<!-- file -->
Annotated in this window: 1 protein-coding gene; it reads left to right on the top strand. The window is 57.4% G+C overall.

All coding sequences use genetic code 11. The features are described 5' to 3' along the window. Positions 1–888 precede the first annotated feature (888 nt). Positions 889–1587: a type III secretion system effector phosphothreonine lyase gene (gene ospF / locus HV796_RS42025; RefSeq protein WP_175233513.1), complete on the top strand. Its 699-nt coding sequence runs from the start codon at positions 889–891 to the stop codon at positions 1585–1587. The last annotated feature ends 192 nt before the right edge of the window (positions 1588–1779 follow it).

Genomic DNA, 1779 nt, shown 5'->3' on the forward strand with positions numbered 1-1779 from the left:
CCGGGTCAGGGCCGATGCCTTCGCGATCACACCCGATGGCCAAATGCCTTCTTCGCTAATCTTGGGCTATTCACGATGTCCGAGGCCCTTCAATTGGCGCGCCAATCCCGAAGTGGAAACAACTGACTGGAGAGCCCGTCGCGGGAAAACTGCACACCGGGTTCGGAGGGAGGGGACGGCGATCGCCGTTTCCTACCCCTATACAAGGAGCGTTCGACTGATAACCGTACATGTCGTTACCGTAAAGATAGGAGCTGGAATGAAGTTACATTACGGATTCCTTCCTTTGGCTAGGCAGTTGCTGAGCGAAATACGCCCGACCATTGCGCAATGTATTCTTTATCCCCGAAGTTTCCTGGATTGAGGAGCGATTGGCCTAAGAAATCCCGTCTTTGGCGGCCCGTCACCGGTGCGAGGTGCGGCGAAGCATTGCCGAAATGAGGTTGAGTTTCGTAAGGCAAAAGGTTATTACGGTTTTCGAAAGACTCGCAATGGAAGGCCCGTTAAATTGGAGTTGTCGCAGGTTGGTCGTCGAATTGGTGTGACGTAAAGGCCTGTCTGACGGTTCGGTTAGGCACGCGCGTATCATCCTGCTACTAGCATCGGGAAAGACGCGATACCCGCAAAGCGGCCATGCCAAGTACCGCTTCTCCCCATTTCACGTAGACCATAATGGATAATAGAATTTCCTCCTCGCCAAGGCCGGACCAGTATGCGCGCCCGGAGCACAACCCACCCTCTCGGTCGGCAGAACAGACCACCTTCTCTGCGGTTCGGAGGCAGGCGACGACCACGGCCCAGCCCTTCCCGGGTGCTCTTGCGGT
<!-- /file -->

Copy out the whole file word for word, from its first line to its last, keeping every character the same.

Annotated in this window: 1 protein-coding gene; it reads left to right on the top strand. The window is 57.4% G+C overall.

All coding sequences use genetic code 11. The features are described 5' to 3' along the window. Positions 1–888 precede the first annotated feature (888 nt). Positions 889–1587: a type III secretion system effector phosphothreonine lyase gene (gene ospF / locus HV796_RS42025; RefSeq protein WP_175233513.1), complete on the top strand. Its 699-nt coding sequence runs from the start codon at positions 889–891 to the stop codon at positions 1585–1587. The last annotated feature ends 192 nt before the right edge of the window (positions 1588–1779 follow it).

Genomic DNA, 1779 nt, shown 5'->3' on the forward strand with positions numbered 1-1779 from the left:
CCGGGTCAGGGCCGATGCCTTCGCGATCACACCCGATGGCCAAATGCCTTCTTCGCTAATCTTGGGCTATTCACGATGTCCGAGGCCCTTCAATTGGCGCGCCAATCCCGAAGTGGAAACAACTGACTGGAGAGCCCGTCGCGGGAAAACTGCACACCGGGTTCGGAGGGAGGGGACGGCGATCGCCGTTTCCTACCCCTATACAAGGAGCGTTCGACTGATAACCGTACATGTCGTTACCGTAAAGATAGGAGCTGGAATGAAGTTACATTACGGATTCCTTCCTTTGGCTAGGCAGTTGCTGAGCGAAATACGCCCGACCATTGCGCAATGTATTCTTTATCCCCGAAGTTTCCTGGATTGAGGAGCGATTGGCCTAAGAAATCCCGTCTTTGGCGGCCCGTCACCGGTGCGAGGTGCGGCGAAGCATTGCCGAAATGAGGTTGAGTTTCGTAAGGCAAAAGGTTATTACGGTTTTCGAAAGACTCGCAATGGAAGGCCCGTTAAATTGGAGTTGTCGCAGGTTGGTCGTCGAATTGGTGTGACGTAAAGGCCTGTCTGACGGTTCGGTTAGGCACGCGCGTATCATCCTGCTACTAGCATCGGGAAAGACGCGATACCCGCAAAGCGGCCATGCCAAGTACCGCTTCTCCCCATTTCACGTAGACCATAATGGATAATAGAATTTCCTCCTCGCCAAGGCCGGACCAGTATGCGCGCCCGGAGCACAACCCACCCTCTCGGTCGGCAGAACAGACCACCTTCTCTGCGGTTCGGAGGCAGGCGACGACCACGGCCCAGCCCTTCCCGGGTGCTCTTGCGGT